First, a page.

To people who are savers and debt averse, I often ask them, "How long would it take you to save $7 million?" For most people, saving $7 million is out of their reality. I then ask Kim how long it took her to borrow $7 million. Her reply is, "It took me about two weeks. Because it was such a great real estate investment, several bankers wanted to give me the money."
That is an example explaining why a debtor can get richer faster than a saver. Not only is the debtor getting richer, but the saver is getting poorer. Due to inflation and the irresponsible printing of more and more money, your dollars in savings are going down in value each year, while the debtor's property is often going up in value. A person who had $10,000 in savings in 2000 actually had only $7,000 in savings by 2003 because their U.S. dollars lost that much value. So savers lost and debtors who invested in real estate won. Of course, if the whole financial house of cards comes down, which it could, then the savers would win and the banks would get their real estate back.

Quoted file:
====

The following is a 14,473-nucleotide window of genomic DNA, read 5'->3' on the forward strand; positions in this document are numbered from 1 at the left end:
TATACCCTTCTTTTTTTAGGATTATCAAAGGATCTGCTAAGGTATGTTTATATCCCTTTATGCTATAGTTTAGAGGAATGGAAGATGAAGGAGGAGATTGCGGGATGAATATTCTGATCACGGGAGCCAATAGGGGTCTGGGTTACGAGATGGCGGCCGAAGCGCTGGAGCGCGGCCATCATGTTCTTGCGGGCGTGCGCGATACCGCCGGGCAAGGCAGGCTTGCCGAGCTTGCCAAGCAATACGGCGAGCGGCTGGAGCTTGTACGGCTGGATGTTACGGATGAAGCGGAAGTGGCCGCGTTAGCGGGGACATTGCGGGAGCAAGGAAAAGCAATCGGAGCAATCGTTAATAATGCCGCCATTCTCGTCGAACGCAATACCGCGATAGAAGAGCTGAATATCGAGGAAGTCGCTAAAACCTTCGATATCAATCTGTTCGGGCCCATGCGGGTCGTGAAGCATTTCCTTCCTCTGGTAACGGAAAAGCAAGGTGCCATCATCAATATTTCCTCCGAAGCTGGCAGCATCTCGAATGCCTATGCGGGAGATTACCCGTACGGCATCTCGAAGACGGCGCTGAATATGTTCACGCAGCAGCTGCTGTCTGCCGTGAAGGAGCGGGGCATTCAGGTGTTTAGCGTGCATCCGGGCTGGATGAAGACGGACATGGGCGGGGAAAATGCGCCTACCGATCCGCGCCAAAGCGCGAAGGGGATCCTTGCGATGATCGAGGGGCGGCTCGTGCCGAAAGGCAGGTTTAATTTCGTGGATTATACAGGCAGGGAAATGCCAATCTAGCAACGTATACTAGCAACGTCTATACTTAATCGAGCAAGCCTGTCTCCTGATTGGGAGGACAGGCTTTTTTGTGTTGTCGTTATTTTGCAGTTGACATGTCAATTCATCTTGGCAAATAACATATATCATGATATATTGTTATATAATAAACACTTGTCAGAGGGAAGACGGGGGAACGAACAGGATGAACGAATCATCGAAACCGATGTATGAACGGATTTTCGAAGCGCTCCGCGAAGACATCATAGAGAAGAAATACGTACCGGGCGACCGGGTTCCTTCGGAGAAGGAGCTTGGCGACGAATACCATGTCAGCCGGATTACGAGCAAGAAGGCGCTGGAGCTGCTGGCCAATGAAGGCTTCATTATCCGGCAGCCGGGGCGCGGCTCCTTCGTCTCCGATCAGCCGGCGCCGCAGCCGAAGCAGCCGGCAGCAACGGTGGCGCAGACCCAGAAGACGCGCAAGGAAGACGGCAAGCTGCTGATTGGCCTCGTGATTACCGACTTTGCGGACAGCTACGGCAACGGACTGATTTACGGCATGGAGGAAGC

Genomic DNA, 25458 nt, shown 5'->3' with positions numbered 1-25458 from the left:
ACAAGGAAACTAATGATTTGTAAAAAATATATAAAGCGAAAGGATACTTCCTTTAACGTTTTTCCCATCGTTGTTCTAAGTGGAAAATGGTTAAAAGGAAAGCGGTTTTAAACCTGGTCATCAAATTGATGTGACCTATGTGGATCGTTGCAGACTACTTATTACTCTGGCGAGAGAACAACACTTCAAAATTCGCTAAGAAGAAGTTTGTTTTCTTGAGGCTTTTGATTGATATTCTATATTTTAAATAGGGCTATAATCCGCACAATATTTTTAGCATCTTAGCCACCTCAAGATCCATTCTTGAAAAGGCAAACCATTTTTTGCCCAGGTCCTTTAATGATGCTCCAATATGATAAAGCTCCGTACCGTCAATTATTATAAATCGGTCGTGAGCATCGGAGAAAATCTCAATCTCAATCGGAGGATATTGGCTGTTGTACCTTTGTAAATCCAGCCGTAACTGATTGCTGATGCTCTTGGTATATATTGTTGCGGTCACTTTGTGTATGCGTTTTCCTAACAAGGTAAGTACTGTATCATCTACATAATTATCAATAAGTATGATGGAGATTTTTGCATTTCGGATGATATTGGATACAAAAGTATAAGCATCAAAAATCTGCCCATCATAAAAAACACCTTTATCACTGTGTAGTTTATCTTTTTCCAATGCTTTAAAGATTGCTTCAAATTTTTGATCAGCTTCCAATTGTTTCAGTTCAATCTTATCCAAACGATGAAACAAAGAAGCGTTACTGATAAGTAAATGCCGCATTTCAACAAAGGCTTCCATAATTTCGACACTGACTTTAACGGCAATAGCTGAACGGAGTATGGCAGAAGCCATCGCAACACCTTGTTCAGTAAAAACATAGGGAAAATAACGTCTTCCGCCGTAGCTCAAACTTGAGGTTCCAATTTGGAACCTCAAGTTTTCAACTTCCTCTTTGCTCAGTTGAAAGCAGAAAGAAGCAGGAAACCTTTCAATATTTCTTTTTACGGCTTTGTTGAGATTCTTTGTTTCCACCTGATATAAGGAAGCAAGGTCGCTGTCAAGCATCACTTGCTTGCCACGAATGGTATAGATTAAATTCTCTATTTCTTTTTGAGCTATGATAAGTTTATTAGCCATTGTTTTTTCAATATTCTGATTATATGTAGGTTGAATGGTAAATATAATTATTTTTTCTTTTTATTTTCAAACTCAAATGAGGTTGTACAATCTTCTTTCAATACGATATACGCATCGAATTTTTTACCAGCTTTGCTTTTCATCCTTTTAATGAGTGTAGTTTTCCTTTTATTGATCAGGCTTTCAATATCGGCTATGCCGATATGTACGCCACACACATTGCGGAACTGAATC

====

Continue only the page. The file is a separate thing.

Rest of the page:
The reason Garrett Sutton's book is so important is that, like it or not, debt is a powerful force in our world today. The financially intelligent are using debt to enrich themselves while the financially uneducated or irresponsible are using debt to destroy their lives. There is good debt and bad debt in this world. A very important lesson in one's life is to know how to minimize bad debt and responsibly use good debt to one's advantage. This is especially true in today's financially changing world.
Years ago, after cutting up my credit card, I realized how important my rich dad's lessons on debt and credit have been to me. That day, in the seminar, I realized that many of the participants should have cut up their credit cards. But cutting up your credit cards will not necessarily make you richer. A credit card is a very powerful tool, and that is why I love my credit card because I would rather have its power than be without its power. For a more enriched life, one must learn to respect the power of debt and credit, and learn how to use that power.